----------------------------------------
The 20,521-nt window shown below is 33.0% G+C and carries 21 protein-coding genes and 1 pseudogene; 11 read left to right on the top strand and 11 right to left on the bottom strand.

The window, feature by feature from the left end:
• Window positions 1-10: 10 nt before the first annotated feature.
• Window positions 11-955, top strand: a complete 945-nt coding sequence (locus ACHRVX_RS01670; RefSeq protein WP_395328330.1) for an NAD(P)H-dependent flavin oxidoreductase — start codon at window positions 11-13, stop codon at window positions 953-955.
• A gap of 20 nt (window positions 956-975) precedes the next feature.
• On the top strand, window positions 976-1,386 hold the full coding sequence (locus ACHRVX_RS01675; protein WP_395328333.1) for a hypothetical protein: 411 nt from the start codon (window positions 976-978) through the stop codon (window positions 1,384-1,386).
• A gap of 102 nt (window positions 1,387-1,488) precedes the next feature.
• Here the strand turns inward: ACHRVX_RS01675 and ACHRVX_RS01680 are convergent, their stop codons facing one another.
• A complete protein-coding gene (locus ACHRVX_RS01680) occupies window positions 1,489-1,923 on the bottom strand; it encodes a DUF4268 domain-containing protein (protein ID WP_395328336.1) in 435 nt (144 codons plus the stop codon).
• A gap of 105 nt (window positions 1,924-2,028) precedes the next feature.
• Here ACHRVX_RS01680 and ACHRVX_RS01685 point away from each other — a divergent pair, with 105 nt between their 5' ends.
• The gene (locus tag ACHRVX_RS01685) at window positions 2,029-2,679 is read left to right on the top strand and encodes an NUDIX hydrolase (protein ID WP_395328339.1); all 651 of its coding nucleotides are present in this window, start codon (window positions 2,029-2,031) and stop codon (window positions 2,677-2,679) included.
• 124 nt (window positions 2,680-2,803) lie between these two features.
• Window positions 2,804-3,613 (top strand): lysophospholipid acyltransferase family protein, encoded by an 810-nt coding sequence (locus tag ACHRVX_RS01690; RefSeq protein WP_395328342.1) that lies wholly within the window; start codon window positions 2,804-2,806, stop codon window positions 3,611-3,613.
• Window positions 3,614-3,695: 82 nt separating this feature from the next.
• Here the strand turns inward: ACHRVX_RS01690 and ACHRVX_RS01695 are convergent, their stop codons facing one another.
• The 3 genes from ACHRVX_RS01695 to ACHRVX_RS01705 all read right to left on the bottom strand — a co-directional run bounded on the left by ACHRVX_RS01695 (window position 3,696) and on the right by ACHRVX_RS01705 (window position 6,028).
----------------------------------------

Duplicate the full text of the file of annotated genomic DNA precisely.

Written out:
The 20,521-nt window shown below is 33.0% G+C and carries 21 protein-coding genes and 1 pseudogene; 11 read left to right on the top strand and 11 right to left on the bottom strand.

The window, feature by feature from the left end:
• Window positions 1-10: 10 nt before the first annotated feature.
• Window positions 11-955, top strand: a complete 945-nt coding sequence (locus ACHRVX_RS01670; RefSeq protein WP_395328330.1) for an NAD(P)H-dependent flavin oxidoreductase — start codon at window positions 11-13, stop codon at window positions 953-955.
• A gap of 20 nt (window positions 956-975) precedes the next feature.
• On the top strand, window positions 976-1,386 hold the full coding sequence (locus ACHRVX_RS01675; protein WP_395328333.1) for a hypothetical protein: 411 nt from the start codon (window positions 976-978) through the stop codon (window positions 1,384-1,386).
• A gap of 102 nt (window positions 1,387-1,488) precedes the next feature.
• Here the strand turns inward: ACHRVX_RS01675 and ACHRVX_RS01680 are convergent, their stop codons facing one another.
• A complete protein-coding gene (locus ACHRVX_RS01680) occupies window positions 1,489-1,923 on the bottom strand; it encodes a DUF4268 domain-containing protein (protein ID WP_395328336.1) in 435 nt (144 codons plus the stop codon).
• A gap of 105 nt (window positions 1,924-2,028) precedes the next feature.
• Here ACHRVX_RS01680 and ACHRVX_RS01685 point away from each other — a divergent pair, with 105 nt between their 5' ends.
• The gene (locus tag ACHRVX_RS01685) at window positions 2,029-2,679 is read left to right on the top strand and encodes an NUDIX hydrolase (protein ID WP_395328339.1); all 651 of its coding nucleotides are present in this window, start codon (window positions 2,029-2,031) and stop codon (window positions 2,677-2,679) included.
• 124 nt (window positions 2,680-2,803) lie between these two features.
• Window positions 2,804-3,613 (top strand): lysophospholipid acyltransferase family protein, encoded by an 810-nt coding sequence (locus tag ACHRVX_RS01690; RefSeq protein WP_395328342.1) that lies wholly within the window; start codon window positions 2,804-2,806, stop codon window positions 3,611-3,613.
• Window positions 3,614-3,695: 82 nt separating this feature from the next.
• Here the strand turns inward: ACHRVX_RS01690 and ACHRVX_RS01695 are convergent, their stop codons facing one another.
• The 3 genes from ACHRVX_RS01695 to ACHRVX_RS01705 all read right to left on the bottom strand — a co-directional run bounded on the left by ACHRVX_RS01695 (window position 3,696) and on the right by ACHRVX_RS01705 (window position 6,028).